This weekend marks the first full run of the 2018 NFL season, and there have been no shortage of fireworks so far.
Of course, many Americans had no idea. The NFL has become such a black eye for this nation that a great swath of the population has simply given up on giving a damn about the league, thanks to the overpaid and bratty athletes who, when not beating the women they supposedly love, or driving drunk, or getting caught with illegal drugs, also choose to kneel during the National Anthem under the guise of seeking an end to “racial injustice”.
In reality, a great many of the nation’s voters believe that these protests are nothing more than a publicity stunt for these lesser known characters, who have found themselves an opportunity to catch headlines on newly liberal ESPN.
After a weekend of bizarre results, (including the Cleveland Browns finally snapping their incredible loss streak with a tie, and my formerly beloved Buffalo Bills finding their way back to their frustrating early 2000’s form), the NFL may have confirmed what we were truly afraid of: That they would take no action with regard to the anthem protests that have marred their once-patriotic reputation.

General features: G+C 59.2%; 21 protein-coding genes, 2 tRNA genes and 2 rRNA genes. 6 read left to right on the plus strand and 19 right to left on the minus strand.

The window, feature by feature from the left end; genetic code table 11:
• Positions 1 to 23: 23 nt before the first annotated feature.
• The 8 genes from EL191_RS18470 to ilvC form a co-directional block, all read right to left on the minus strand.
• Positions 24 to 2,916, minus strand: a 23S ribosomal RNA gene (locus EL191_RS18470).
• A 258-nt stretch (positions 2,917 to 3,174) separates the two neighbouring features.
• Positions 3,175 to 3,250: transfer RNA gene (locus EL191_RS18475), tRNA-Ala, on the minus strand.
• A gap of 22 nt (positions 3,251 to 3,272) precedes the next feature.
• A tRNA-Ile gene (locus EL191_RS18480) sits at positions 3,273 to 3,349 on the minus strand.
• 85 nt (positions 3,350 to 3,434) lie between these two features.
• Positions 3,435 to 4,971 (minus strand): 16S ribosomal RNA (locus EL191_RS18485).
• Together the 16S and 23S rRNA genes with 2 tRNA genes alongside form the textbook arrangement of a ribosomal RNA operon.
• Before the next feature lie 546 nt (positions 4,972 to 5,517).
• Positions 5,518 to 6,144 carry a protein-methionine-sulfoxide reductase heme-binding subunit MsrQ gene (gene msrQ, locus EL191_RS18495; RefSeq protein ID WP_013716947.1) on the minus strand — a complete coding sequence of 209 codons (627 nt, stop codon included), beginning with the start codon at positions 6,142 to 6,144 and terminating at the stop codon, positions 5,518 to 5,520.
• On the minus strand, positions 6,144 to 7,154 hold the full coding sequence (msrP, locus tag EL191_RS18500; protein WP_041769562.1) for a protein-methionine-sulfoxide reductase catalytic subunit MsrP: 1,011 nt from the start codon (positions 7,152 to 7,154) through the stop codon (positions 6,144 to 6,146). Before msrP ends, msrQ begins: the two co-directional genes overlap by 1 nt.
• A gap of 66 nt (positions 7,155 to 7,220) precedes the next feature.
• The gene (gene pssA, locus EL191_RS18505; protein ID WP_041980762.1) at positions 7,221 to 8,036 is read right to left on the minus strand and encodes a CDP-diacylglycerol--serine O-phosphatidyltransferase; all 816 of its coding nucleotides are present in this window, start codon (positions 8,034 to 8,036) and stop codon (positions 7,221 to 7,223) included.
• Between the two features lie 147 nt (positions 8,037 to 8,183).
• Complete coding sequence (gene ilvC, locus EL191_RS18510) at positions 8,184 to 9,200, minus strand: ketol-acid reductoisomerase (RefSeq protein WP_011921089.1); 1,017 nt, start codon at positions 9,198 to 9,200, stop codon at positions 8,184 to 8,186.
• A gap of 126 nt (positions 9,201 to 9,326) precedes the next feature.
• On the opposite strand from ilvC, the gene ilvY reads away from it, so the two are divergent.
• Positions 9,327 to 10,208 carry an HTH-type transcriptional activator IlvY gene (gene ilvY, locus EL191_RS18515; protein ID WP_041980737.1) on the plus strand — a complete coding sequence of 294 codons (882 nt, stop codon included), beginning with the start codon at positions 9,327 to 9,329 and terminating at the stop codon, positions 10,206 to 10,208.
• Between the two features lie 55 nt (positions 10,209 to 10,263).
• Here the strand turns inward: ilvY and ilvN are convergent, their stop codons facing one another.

ESPN is reporting that league insiders have said that the NFL is unlikely to issue any rulings on the anthem issue regardless of whether talks with the players association continue or not, the Hill reported.
The report comes on the heels of an aborted rule that would have banned players from protesting during the nation’s song issued in May. But less than a month later the rule was abandoned when the National Football League Players Association filed a grievance against the rule mainly because the rule was instituted without their input in its creation.
The league then promised to sit down with the player’s association to hash out a permanent policy on dealing with protesting players. To date there has been no news at all on what has come of these promised meetings, nor has there been any reports that such meetings have yet been held.
The real reason for the vehement anger regarding these protests is not the idea that these player don’t have the right to free speech; the certainly do.
No, what Americans seem most furious about is the disparity between the offensiveness of these actions and the lack of followup up on the part of these extremely well-paid athletes. There has been little followup by these one-percenters in order to bolster their “cause”, leading to the inevitable conclusion that these protests are merely stunts aimed at ballooning the social “worth” of these wealthy man-children.
They’re talking the talk, but certainly not walking the walk, and Americans are far too smart to be fooled like this anymore.